An alimony modification requires court approval. An alimony modification can be attempted if alimony was originally ordered and “a substantial change in circumstances” since the entry of the Final Judgment can be shown to exist
A modification cannot exist if alimony was never originally granted.
Alimony modifications can be complex, but certain factors can arise that may result in a favorable court decision for your case. Understanding alimony laws in Florida requires a highly experienced family attorney who regularly deals with alimony- especially with the recently signed new bill that eliminated permanent alimony in Florida.
Can alimony payments be adjusted?
Most of the time yes, alimony payments can be adjusted as long as a case can be made for a modification. The modification can either terminate, increase, or decrease the alimony paid to your ex-spouse.
Florida divorce law §61.14 states that alimony payments may be modified if either party can prove a substantial change in circumstances since the entry of the Final Judgment
What factors may be considered “substantial” in an alimony modification case?
- If the recipient ex-spouse remarries or is in a supportive relationship. This may include a situation where the alimony recipient is co-habiting with a new partner.
- If there’s a substantial and permanent change to the payor or recipient’s income.
- If the payor retires.
- If a substantial inheritance is received by the recipient.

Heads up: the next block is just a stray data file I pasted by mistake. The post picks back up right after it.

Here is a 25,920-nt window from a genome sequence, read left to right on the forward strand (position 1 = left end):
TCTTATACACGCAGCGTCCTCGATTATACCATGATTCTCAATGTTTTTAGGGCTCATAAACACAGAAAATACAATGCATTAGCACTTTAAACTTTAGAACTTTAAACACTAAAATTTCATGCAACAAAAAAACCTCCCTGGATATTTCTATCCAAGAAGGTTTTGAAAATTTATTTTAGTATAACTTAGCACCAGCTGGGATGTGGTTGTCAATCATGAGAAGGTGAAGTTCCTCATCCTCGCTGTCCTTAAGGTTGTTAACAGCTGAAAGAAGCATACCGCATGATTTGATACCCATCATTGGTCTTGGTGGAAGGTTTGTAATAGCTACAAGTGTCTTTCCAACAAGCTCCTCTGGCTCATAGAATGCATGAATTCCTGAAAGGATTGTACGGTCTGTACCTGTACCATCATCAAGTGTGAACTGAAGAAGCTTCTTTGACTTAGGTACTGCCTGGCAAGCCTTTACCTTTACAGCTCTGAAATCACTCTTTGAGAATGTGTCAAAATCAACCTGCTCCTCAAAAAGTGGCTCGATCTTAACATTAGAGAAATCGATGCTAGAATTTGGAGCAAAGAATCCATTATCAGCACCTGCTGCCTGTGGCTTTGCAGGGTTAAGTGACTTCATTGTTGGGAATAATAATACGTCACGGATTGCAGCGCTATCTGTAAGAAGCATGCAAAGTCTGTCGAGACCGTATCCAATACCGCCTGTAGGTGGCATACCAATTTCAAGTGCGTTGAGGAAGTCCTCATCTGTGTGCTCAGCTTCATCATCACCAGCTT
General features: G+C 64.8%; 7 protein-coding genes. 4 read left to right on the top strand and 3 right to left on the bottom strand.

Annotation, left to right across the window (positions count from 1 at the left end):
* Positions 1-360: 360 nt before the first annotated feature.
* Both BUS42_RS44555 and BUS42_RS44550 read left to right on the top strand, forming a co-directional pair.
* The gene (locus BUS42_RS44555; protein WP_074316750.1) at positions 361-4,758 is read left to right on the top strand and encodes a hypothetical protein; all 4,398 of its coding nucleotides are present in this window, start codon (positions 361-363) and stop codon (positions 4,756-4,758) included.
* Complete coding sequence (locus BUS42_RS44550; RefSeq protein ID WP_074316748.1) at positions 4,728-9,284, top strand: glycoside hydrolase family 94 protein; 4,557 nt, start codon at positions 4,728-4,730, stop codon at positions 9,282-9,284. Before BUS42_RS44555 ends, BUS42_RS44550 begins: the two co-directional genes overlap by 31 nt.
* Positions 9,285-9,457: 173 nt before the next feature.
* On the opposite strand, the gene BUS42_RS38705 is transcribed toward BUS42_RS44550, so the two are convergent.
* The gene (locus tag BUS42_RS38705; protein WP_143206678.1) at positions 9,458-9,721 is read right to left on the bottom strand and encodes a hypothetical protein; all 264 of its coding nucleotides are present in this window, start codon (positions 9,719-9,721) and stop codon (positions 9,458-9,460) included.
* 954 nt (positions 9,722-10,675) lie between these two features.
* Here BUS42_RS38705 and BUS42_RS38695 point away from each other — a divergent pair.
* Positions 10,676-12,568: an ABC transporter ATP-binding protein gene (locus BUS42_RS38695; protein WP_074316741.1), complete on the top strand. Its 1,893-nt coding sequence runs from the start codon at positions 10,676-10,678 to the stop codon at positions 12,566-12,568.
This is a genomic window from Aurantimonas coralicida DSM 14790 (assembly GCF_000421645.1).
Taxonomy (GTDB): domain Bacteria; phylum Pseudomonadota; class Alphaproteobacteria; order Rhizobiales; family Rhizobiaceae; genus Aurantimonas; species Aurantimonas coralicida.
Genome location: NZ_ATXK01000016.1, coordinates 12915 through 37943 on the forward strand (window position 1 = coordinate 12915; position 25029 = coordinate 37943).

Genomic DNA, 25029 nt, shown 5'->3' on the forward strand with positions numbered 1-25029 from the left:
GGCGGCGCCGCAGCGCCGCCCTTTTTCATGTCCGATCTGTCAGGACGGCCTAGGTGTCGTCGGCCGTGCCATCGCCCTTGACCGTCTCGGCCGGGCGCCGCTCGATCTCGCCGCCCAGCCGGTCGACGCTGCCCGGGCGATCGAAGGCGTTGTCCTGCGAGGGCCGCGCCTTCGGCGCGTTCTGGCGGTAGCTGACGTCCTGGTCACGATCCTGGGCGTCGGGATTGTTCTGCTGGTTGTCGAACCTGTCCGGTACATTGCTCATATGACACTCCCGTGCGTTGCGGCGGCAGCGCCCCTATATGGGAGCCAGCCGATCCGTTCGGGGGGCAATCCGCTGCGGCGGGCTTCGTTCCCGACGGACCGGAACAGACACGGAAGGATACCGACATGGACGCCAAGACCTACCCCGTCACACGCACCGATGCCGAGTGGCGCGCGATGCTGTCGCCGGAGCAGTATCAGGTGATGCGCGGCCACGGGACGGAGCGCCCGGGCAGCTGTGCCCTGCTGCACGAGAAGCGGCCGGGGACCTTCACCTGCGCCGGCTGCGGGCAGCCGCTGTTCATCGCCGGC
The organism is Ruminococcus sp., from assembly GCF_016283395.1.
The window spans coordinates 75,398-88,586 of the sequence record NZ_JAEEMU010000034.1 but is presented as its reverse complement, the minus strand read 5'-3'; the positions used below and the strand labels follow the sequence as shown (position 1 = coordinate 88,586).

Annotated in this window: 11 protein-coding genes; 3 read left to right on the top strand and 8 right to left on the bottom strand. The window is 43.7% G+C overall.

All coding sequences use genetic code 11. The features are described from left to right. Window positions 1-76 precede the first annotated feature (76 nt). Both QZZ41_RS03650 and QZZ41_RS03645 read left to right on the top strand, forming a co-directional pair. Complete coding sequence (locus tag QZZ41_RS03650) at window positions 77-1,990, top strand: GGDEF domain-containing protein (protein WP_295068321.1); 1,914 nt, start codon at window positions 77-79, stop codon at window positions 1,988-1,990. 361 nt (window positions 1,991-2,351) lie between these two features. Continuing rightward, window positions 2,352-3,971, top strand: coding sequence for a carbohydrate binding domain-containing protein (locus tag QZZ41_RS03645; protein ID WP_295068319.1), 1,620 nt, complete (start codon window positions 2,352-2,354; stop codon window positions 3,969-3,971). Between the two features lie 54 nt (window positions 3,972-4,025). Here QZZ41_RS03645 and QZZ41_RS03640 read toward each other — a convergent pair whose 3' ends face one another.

- If either spouse passes away.
- If a medical emergency arises that results in long-term health issues for the payee.
This list represents just a few of the various conditions that may result in an alimony modification. For more information unique to your case, please schedule a consultation with Attorney Sara Singer.
What can I do if my ex-spouse stops making alimony payments?
If your ex-spouse stops making alimony payments, you may end up in a challenging financial position. However, there are legal options you can pursue with the help of an experienced family law attorney.
One of the most common courses of action will be to have your attorney file for a motion for contempt with the court. Failure of your ex-spouse to make alimony payments following a contempt action can result in various consequences, including wage garnishment, fines, or even jail time in extreme cases.
Do I still have to pay alimony if my ex-spouse remarries?
In Florida, alimony payments generally terminate if the recipient spouse remarries but it may not be automatic. Like with any legal case, exceptions may exist, which is why working with an experienced alimony lawyer is critical to ensure your interests are fought for.
If your ex-spouse remarries and you believe it should impact your alimony obligation, speaking with Attorney Sara Singer is the next step to understanding your specific situation.